Gavroche, the Young Boy Who Died on the Barricades


Hugo’s epic tale regaled American Civil War soldiers with a romantic tale of a wronged people suffering and dying for sacred political principles. Confederate diarist James Park Caldwell, writing from the Union prison camp at Johnson’s Island in Ohio, nicknamed his roommate “Gavrocche” after the young boy in Hugo’s novel who showed remarkable courage for his age. He equated his plight with another Hugo character by claiming the sobriquet “Cosette” for himself, since both he and the fictional heroine were forced to carry water in the dark. [vi]  Another Confederate soldier remembered that his less worldly comrades who could not understand the French language referred to Hugo’s masterpiece as “Lee’s Miserables.” Soon, weary rebel soldiers began referring to themselves by that name.[vii]

Most Confederate soldiers were reading editions of Les Misérables published in the South that conveniently excised passages lionizing John Brown or promoting abolition and purposely mistranslated the French word esclavage for “slavery” as “degeneracy.”[viii] Thus, rebel soldiers could imagine themselves taking the moral high ground as real-life heroes, fighting for independence against the cruel despot Lincoln.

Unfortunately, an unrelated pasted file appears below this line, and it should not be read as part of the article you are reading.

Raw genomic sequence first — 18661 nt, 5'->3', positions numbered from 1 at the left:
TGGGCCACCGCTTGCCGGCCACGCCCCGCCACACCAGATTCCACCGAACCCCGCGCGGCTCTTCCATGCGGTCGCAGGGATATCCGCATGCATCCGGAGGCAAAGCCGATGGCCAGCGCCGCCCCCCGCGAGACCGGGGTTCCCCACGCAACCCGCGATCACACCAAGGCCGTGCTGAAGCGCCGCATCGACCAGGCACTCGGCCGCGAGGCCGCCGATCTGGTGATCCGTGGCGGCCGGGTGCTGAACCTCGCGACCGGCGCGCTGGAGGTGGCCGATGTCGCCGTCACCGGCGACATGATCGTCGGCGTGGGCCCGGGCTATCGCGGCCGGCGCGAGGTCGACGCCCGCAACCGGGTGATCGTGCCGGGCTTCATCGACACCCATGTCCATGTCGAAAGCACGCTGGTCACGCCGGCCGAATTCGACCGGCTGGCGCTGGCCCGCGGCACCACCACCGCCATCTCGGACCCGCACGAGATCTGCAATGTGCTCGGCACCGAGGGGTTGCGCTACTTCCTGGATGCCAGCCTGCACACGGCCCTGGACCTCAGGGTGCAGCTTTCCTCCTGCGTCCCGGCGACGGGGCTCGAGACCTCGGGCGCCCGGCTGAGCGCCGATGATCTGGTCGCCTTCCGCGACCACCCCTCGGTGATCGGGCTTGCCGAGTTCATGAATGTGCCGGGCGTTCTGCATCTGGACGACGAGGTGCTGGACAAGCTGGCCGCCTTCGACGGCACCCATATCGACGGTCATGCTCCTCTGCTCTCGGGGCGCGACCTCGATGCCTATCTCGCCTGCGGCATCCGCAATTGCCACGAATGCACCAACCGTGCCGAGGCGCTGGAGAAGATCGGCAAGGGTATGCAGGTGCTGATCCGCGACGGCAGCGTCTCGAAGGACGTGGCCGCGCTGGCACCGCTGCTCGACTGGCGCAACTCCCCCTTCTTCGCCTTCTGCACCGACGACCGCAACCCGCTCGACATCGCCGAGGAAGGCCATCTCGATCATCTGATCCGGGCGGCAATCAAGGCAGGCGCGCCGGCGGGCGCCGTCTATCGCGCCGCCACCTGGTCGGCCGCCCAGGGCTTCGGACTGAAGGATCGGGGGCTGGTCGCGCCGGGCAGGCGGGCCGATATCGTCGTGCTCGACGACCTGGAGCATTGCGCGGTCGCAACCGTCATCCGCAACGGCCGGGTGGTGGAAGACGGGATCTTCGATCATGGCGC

Union soldiers, on the other hand, had ample access to more complete and reliable translations of Hugo’s radical tome, including digressions which castigated slaveholding states as immoral and inconsistent with true republican norms. While the timing of its publication coincided with the uptick in war casualties at Shiloh and Lincoln’s preliminary Emancipation Proclamation and Les Misérables may have had the potential to transform Union soldiers into revolutionaries, there is no evidence that it did. Like their enemies on the battlefield, Federal soldiers focused on the romantic storyline and identified with the tribulations of its often-tragic characters as a way of dealing with the daily horrors of war.